The animals showed abnormal breathing, restlessness, signs of irritation, closed eyelids, excessive salivation, whole body tremor and clonic convulsions, yet no symptoms were observed any more in surviving animals after 4 days. At a concentration of 0.51 mg/L air 4 out of 5 male and 2 out of 5 female rats died within 3 to 24 h. The results obtained thus led to a LC50 = 0.5 mg/L air (Pennwalt Corp./HRC, 1987).

This reliable study was selected as key study.

Another reliable source reported a similar LC50 of 690 mg/m³ air (BASF, 1983, RL 2). Additional supporting findings in studies of lower reliability are given as LC50 = 580 mg/m³ air (rat; Carpenter et al., 1974), LT0 = 50 min (rat, Carpenter et al., 1974), EC0 = 126 mg/m³ air (only 2 h exposure, in rats or mice; Sidorin et al., 1984), LC50 = 1000 mg/m³ (rat; Taminco file Bioserach(1976)), LC50 = 18000 mg/m³ (Arkema, 1976; 1 h, rat) or the results reported on short term risk inhalation tests (BASF, 1960).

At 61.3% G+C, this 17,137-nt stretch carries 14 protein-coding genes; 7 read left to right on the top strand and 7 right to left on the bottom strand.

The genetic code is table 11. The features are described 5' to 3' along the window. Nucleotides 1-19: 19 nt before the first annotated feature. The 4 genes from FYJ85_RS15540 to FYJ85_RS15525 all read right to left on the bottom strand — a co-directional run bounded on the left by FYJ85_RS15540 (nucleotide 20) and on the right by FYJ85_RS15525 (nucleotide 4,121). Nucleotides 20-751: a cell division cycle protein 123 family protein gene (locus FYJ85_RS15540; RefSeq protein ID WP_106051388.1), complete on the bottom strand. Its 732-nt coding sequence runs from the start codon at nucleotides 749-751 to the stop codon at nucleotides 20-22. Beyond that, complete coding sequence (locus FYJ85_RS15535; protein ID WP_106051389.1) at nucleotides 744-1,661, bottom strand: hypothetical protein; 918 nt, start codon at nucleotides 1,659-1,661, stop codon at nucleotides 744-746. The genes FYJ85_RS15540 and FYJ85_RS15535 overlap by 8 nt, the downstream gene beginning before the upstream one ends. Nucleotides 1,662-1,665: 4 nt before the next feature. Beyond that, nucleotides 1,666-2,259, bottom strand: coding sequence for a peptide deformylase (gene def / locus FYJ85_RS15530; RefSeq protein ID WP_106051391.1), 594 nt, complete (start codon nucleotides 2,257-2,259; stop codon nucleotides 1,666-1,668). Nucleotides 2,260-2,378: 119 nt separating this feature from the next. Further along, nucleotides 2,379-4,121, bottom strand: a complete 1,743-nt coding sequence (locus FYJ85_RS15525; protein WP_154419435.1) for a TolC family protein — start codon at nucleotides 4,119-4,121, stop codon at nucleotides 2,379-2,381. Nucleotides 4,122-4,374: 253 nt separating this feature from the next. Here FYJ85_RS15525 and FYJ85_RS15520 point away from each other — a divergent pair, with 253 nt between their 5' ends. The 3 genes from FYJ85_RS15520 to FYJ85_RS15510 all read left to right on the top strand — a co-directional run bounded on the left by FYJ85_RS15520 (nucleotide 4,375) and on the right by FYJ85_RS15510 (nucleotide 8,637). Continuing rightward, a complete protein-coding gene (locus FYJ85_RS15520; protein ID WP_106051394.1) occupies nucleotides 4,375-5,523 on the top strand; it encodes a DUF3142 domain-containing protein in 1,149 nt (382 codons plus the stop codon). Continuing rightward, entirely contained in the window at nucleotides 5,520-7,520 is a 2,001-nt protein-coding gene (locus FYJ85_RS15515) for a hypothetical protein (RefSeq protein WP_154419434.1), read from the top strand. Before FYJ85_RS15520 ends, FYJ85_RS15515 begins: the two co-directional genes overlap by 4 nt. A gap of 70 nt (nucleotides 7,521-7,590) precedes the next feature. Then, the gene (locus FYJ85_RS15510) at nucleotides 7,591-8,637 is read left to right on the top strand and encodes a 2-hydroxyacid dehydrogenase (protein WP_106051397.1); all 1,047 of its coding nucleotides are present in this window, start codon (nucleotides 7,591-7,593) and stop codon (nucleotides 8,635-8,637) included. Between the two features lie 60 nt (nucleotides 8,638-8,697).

Other routes of application examined gave the following results. Reports of low reliability present a LD50 = 107 mg/kg bw (intra peritoneal, in rats or mice; Sidorin et al., 1984) as well as a LDLo in the range of 310 - 390 mg/kg bw and a LD100 of 780 mg/kg bw (subcutaneous, rat; Hanzlik, 1923).


Justification for classification or non-classification

Based on the requirements of Regulation (EC) No 1272/2008 and an oral LD50 of 420 mg/kg bw in experimental animals tributylamine should be classified as acutely oral toxic category IV.

Based on the available data, which indicate the potential of acute dermal toxicity (LD50 of 195 mg/kg bw) tributylamine should be classified as acutely dermal toxic category II.

The given value of LC50 = 500 mg/m³ air results in a classification for acute toxicity via inhalation into toxicity category I according to Regulation (EC) No 1272/2008.